From humble beginnings in a handful of locations less than five years ago, the "froyo" experiment has blossomed, partly on the back of a perception that it's a healthy alternative to ice-cream.
But dietitians and nutritionists aren't convinced – there's nothing wrong with the base product, they say, it's the toppings and serving sizes that are the problem, particularly in self-serve stores.
Yet this isn't deterring the punters. More than a dozen different companies now operate close to 50 stores in Sydney alone, almost half of these opening in the past 12 months.
Frozen yoghurt stores can be self-serve or over-the-counter and offer a variety of toppings with a serve of frozen yoghurt. Toppings range from fresh fruit, cereals, nuts and dried berries to different kinds of chocolates, lollies and cookies or flavoured and natural sauces like caramel, honey or fruit puree. Some companies specialise in flavoured yoghurt, with offerings like cereal milk, bubble gum and salted caramel, while others stick to two or three basic flavours.
Multinational company Yogurberry opened its first Australian store at World Square in February last year and has since expanded into 12 other locations.
“Sydney is the biggest frozen yoghurt city in Australia, by a long way,” says Yogurberry head manager Kevin Oh.
"Melbourne and Perth are also popular but Sydney is way ahead of other cities."
Tipped to be one of the biggest food trends of 2013 by global marketing group JWT in their annual "things to watch" list, rapid expansion plans are afoot in Sydney. Yogurberry rival Moochi plan to open another eight stores in Sydney by the end of June while eastern suburbs-based Wowcow expects to launch a dozen stores nationally by the end of the year. Founder Carl Harwin has opened five Sydney stores since launching in Warringah Mall in 2007.
“We've had to educate people about frozen yoghurt for years now,” he says. “It's a great thing for this to be happening. The market's exploding and becoming more educated.”
The massive surge in the popularity of frozen yoghurt is in no small part linked to the success of advertising campaigns spruiking its health benefits. These include being high in calcium and protein; low in kilojoules, fat and sugar (many brands are 98 or 99 per cent fat-free); as well as having active probiotics to aid digestion and the ability to assist with weight loss and lower the risk of coronary heart disease.
“You wouldn't eat it every day but… we hit a very good chord with lots of mums with kids because it is a healthy alternative to ice-cream and kids don't taste much of a difference,” says Cassandra Spies, founder of Twisted Yoghurt, which has stores at Bondi Beach and Bondi Junction.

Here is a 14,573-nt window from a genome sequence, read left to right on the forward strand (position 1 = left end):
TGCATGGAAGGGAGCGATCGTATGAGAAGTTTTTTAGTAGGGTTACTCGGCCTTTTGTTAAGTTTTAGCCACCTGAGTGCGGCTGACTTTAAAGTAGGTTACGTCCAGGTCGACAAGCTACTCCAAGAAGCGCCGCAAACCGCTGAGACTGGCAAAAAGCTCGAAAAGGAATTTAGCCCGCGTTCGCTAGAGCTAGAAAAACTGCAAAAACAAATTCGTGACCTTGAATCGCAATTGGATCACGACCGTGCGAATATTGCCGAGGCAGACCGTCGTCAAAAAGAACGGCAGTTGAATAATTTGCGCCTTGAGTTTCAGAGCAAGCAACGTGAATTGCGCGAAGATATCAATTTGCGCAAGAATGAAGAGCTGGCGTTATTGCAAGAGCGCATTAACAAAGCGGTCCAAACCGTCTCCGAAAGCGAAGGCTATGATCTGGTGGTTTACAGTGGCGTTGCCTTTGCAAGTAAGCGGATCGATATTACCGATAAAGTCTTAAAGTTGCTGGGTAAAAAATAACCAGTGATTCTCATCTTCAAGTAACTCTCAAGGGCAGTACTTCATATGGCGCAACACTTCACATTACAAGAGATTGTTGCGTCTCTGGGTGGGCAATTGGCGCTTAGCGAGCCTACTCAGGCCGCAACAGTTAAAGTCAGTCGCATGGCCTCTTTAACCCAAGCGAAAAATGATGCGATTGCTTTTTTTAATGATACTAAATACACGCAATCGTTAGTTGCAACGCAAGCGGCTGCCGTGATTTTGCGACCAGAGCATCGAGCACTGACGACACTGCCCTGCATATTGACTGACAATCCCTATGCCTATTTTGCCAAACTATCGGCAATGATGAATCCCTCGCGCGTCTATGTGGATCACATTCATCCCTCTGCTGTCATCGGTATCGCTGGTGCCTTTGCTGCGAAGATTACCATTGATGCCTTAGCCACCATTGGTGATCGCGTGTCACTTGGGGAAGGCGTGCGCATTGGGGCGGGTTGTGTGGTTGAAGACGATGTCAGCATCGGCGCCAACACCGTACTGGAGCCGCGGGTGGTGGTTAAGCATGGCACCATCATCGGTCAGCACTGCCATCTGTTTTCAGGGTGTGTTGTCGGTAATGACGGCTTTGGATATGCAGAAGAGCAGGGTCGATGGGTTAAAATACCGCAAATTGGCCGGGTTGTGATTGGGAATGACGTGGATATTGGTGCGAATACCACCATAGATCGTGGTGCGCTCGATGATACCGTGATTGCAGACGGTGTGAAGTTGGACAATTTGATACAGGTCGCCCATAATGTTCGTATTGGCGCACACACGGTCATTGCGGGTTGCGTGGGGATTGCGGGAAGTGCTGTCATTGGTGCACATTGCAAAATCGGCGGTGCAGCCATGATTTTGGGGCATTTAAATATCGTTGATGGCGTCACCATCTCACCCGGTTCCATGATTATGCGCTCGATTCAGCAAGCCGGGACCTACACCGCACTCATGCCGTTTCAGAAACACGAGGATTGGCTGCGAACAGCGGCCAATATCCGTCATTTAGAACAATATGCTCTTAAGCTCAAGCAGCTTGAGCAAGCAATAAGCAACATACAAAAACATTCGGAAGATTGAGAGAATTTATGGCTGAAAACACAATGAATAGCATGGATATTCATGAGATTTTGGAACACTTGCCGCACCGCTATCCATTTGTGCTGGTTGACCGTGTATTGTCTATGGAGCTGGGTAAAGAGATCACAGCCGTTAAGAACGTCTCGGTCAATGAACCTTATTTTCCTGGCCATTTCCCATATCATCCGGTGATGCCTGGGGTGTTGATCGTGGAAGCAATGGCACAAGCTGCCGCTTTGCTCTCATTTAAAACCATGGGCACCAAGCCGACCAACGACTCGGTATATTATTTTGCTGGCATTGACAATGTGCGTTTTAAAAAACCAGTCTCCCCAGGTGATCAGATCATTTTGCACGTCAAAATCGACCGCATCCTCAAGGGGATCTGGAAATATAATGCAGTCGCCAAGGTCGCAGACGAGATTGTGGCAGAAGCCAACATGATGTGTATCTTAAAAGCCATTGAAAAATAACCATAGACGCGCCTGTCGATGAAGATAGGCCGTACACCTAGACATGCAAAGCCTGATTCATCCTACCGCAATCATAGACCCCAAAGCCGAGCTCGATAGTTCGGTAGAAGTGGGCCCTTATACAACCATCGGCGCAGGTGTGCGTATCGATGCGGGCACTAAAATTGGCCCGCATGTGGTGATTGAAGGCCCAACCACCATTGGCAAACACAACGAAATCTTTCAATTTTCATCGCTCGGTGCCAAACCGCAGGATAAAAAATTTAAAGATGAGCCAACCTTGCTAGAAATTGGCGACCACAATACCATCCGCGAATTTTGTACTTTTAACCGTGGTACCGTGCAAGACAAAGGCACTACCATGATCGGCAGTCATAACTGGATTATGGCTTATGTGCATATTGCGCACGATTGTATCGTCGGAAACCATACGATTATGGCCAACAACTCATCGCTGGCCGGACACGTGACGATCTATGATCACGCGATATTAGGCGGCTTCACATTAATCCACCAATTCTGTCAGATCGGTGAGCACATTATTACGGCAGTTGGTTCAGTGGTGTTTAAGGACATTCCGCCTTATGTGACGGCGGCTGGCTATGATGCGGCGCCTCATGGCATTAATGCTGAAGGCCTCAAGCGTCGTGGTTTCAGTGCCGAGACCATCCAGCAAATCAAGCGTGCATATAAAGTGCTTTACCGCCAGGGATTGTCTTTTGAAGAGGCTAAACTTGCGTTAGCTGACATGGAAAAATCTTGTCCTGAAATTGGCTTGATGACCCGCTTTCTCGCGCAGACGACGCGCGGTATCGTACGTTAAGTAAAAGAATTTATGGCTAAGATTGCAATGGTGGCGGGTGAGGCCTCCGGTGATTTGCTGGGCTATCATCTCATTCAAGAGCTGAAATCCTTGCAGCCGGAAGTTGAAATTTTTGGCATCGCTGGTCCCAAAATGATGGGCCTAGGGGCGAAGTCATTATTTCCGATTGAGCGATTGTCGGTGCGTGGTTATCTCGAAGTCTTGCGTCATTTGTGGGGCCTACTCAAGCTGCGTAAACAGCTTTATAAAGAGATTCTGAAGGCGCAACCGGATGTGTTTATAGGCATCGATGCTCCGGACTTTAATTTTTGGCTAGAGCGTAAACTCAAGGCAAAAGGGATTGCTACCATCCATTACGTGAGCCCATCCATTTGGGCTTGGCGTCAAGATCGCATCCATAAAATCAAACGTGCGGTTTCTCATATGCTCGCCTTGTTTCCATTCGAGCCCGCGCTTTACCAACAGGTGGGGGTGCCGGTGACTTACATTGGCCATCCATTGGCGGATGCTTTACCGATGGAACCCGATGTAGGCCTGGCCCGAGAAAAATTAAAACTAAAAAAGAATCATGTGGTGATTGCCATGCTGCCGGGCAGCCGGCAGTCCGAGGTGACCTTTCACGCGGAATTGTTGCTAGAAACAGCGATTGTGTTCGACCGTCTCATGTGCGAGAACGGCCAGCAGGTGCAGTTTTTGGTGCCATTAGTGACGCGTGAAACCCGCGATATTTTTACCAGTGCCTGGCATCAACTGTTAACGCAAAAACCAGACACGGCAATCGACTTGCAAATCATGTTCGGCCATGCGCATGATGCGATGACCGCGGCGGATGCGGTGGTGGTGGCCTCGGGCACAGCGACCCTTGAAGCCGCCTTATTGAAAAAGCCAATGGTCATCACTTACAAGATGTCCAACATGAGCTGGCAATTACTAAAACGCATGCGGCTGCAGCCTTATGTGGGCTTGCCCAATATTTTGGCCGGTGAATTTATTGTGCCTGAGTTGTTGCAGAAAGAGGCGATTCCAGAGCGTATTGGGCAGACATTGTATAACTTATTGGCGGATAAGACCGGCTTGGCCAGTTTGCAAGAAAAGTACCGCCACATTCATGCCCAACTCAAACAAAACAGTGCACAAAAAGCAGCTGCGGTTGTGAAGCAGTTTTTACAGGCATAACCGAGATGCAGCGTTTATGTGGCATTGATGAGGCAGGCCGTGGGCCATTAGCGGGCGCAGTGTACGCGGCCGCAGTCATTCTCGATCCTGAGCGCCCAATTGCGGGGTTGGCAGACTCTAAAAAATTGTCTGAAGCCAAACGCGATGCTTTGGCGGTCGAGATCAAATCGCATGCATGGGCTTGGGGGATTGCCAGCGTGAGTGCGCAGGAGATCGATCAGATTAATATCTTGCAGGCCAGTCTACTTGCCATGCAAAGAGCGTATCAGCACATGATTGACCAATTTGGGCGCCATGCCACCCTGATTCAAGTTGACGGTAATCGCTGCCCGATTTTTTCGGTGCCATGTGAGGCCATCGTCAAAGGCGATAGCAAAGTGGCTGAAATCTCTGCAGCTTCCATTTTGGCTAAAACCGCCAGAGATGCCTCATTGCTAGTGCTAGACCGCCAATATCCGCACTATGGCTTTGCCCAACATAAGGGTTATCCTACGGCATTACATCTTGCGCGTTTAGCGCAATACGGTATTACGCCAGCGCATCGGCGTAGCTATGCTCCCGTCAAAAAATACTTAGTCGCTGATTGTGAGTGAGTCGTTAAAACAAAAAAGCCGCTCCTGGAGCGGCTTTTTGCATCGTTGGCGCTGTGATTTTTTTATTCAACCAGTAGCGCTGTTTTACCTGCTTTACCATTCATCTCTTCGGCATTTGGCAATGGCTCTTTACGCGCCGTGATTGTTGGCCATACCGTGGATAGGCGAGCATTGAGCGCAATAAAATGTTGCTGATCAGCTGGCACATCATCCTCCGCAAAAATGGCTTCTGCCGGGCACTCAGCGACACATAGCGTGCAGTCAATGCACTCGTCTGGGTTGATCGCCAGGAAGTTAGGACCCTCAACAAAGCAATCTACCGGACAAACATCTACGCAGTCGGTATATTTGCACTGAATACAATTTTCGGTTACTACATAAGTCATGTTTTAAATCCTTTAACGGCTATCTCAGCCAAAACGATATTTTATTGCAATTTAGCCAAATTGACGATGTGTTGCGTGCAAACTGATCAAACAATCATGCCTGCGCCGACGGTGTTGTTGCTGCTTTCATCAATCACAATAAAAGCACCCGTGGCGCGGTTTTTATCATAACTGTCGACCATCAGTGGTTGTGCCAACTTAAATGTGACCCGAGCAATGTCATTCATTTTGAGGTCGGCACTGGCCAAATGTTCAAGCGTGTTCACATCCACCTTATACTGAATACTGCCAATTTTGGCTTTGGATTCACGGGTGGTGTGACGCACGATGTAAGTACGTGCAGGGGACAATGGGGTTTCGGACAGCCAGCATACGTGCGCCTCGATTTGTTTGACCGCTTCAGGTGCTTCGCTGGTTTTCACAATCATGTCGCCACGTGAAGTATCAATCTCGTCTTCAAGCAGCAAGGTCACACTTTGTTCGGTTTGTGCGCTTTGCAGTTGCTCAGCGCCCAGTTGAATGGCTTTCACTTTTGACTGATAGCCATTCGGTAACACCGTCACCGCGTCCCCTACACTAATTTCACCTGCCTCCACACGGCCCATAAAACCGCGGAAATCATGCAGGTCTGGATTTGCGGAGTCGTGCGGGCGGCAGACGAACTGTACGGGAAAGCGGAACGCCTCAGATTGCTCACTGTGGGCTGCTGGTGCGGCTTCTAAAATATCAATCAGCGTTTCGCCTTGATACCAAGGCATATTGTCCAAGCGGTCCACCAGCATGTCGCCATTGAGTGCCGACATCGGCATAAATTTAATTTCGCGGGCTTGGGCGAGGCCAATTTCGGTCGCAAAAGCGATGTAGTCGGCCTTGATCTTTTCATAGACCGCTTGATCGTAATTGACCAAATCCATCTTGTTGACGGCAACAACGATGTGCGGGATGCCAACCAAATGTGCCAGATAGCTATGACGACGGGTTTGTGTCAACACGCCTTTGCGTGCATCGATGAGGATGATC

However, health and nutrition experts warn that while these claims have some truth to them, frozen yoghurt is not automatically a healthier choice.
“It's made out to be this amazing health food but really when you look at it... there's not always a lot of difference between low-fat ice cream, gelato and frozen yoghurt,” says Kellie Bilinski, spokesperson for the Dietitians' Association of Australia.
“As far as being low fat, you can get a lot of ice creams that are lower in fat. Gelato is in most instances fat-free, unless it's made with dairy… They're all high in sugar, and with that comes the calories.”
Clare Collins, professor of nutrition and dietetics at the University of Newcastle, says the way frozen yoghurt is sometimes advertised can “confuse people on the street who don't know about nutrition, making it harder for people to make healthy choices”.
“I walked into [a frozen yoghurt store] and I was horrified at the marketing,” she says. “A lot of them say 98 or 99 per cent fat free but when you look at the array of toppings you can add to your supposedly low-fat yoghurt, there won't be anyone who can make it out of there without bags of lollies and chocolates and all the rest of those things that can basically kill you if you have too much of them.”
A serve of frozen yoghurt without any toppings has less kilojoules than the equivalent serve of full-fat ice-cream, Collins says. But most people will use this as an excuse to pile on sugary, fatty toppings and increase their serving size, she warns.
“They call it the 'halo effect', that 'I'm so good I'm having a low-fat yoghurt but I'm going to murder it with chocolates and lollies and the rest of it',” Collins says. “They claim it's low-GI but I say, 'so what?' It's still the same issue… If you eat twice as much of a low-GI frozen yoghurt as a high-GI ice cream, you will cancel the effect.”
The wisest option, she says, is to buy your frozen yoghurt or reduced fat ice-cream from the supermarket, where the packaging and nutrition information will tell you exactly what you're getting in a serve and you won't be tempted by toppings.
“If you're healthy and active and it's just a treat, then enjoy it in moderation,” Collins says. “But if your New Year's resolution was to drop a dress size or be healthier in 2013, my advice is: don't go in there in the first place.”
Of course, not every person who walks into a frozen yoghurt store is there for the health benefits and many companies maintain that taste is the major drawcard.
"I have customers who come in and sit there at the counter asking all these questions about the fat content and sugar content and the nutritional benefits of yoghurt, then they'll go and pile on the chocolate biscuits and lollies and other toppings, so clearly they can't be that concerned about it," Harwin says.
Either way, it's up to consumers to decide whether they want to be healthy or not, Spies says.
"We offer a choice. We have toppings if you're trying to be good - like chilled fruits and different types of nuts - and toppings if you want to be a little bit naughty."